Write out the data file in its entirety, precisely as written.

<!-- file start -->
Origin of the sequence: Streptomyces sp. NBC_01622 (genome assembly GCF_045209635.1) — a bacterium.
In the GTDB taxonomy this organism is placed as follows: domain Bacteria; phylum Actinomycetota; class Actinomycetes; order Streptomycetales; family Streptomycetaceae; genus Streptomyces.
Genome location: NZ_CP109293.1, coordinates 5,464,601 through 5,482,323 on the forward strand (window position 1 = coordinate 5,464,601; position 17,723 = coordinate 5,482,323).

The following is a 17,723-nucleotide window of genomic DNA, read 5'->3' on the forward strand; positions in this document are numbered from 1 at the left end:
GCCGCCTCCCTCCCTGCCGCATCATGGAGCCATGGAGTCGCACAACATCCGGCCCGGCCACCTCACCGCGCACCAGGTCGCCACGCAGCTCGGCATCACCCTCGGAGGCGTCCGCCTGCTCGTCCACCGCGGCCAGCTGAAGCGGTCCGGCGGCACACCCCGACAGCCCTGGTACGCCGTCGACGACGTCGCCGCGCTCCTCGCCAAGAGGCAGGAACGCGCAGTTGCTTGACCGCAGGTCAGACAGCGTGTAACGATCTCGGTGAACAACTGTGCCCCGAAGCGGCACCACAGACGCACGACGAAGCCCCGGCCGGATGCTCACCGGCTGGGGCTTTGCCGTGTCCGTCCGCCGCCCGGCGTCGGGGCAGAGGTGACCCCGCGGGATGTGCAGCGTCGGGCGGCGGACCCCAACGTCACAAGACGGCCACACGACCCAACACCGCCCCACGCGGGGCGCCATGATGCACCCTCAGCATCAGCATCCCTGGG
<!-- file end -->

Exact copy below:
Origin of the sequence: Streptomyces sp. NBC_01622 (genome assembly GCF_045209635.1) — a bacterium.
In the GTDB taxonomy this organism is placed as follows: domain Bacteria; phylum Actinomycetota; class Actinomycetes; order Streptomycetales; family Streptomycetaceae; genus Streptomyces.
Genome location: NZ_CP109293.1, coordinates 5,464,601 through 5,482,323 on the forward strand (window position 1 = coordinate 5,464,601; position 17,723 = coordinate 5,482,323).

The following is a 17,723-nucleotide window of genomic DNA, read 5'->3' on the forward strand; positions in this document are numbered from 1 at the left end:
GCCGCCTCCCTCCCTGCCGCATCATGGAGCCATGGAGTCGCACAACATCCGGCCCGGCCACCTCACCGCGCACCAGGTCGCCACGCAGCTCGGCATCACCCTCGGAGGCGTCCGCCTGCTCGTCCACCGCGGCCAGCTGAAGCGGTCCGGCGGCACACCCCGACAGCCCTGGTACGCCGTCGACGACGTCGCCGCGCTCCTCGCCAAGAGGCAGGAACGCGCAGTTGCTTGACCGCAGGTCAGACAGCGTGTAACGATCTCGGTGAACAACTGTGCCCCGAAGCGGCACCACAGACGCACGACGAAGCCCCGGCCGGATGCTCACCGGCTGGGGCTTTGCCGTGTCCGTCCGCCGCCCGGCGTCGGGGCAGAGGTGACCCCGCGGGATGTGCAGCGTCGGGCGGCGGACCCCAACGTCACAAGACGGCCACACGACCCAACACCGCCCCACGCGGGGCGCCATGATGCACCCTCAGCATCAGCATCCCTGGG